There are multiple subtypes of psoriasis. Plaque psoriasis is the most common and accounts for nearly 80-90 percent of psoriasis cases.
People with plaque psoriasis typically have sharply demarcated, raised, itchy, painful red plaques covered with silvery scales. The plaques are most often found on elbows and knees, but they can occur anywhere.
Eczema is an inflammation of the skin that can have numerous triggers. Atopic dermatitis is the most common type of eczema. It typically occurs in people with a personal or family history of asthma, hay fever or other allergies, and it is often seen in children. It makes skin more sensitive and more prone to infection.
At any time in your life, you can develop eczema from dry skin or chemicals that contact the skin and trigger irritation or allergic reactions.
Neither psoriasis nor eczema is contagious, Dr. Fernandez says. But while you cant pass them from person to person, they may run in families.
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What Does Psoriasis Look Like
What does psoriasis look like? These pictures of psoriasis are a little graphic, but the good news is that if you have psoriasis, there IS hope! There are many home remedies for psoriasis that can bring relief to even the worse cases of psoriasis.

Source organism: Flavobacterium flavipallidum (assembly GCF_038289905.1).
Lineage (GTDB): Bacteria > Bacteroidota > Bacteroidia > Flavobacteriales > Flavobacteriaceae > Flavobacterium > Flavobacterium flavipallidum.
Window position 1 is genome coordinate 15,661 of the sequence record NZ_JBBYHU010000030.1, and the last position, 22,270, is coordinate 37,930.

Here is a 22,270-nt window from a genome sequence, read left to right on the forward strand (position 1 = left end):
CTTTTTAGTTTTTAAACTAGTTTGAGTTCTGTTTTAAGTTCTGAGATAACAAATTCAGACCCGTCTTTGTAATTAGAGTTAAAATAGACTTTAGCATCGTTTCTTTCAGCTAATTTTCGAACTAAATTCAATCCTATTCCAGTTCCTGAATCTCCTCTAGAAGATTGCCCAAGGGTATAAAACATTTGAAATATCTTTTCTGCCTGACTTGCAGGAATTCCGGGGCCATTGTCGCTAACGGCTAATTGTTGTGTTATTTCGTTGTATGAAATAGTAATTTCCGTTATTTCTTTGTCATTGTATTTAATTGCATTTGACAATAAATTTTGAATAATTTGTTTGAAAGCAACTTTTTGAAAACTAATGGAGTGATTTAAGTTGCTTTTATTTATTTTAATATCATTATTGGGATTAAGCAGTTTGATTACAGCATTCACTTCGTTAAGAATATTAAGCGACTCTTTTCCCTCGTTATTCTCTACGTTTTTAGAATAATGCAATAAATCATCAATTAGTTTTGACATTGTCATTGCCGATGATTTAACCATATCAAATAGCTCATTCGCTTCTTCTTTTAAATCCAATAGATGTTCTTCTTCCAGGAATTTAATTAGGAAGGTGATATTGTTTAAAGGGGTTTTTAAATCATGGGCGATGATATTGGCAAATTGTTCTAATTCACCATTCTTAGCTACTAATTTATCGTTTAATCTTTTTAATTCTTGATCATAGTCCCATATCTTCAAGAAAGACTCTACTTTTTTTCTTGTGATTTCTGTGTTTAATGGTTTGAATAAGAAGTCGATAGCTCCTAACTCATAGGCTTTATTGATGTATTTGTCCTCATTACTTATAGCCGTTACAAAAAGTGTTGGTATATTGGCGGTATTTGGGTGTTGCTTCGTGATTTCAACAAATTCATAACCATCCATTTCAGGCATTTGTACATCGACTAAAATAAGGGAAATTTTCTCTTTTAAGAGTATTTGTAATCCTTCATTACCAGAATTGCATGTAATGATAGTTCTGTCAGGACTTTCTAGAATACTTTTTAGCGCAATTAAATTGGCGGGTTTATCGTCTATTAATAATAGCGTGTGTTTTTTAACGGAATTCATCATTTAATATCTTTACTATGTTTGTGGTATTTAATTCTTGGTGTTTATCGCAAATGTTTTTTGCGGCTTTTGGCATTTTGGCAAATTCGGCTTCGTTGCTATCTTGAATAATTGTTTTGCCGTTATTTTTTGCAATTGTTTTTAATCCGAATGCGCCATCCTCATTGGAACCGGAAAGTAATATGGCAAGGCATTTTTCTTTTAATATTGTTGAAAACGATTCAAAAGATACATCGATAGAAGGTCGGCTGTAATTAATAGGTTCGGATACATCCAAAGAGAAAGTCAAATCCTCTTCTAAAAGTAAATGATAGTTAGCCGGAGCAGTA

Here are some psoriasis photos from the doctors at DermNet.com who have graciously given us permission to share with your some psoriasis photos.
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Measles: A Facial Rash That Can Cover The Body
Like guttate psoriasis, measles also follow symptoms of an upper respiratory infection in children and cause a skin rash of small, red spots. However, the measles skin rash usually starts on the face and spreads down to cover the body and is accompanied by fever, cough, and a runny nose. Measles rash is also flat, while the rash of psoriasis is typically raised. Measles is caused by a virus and is contagious, though the measles vaccination has made this a rare disease in the United States.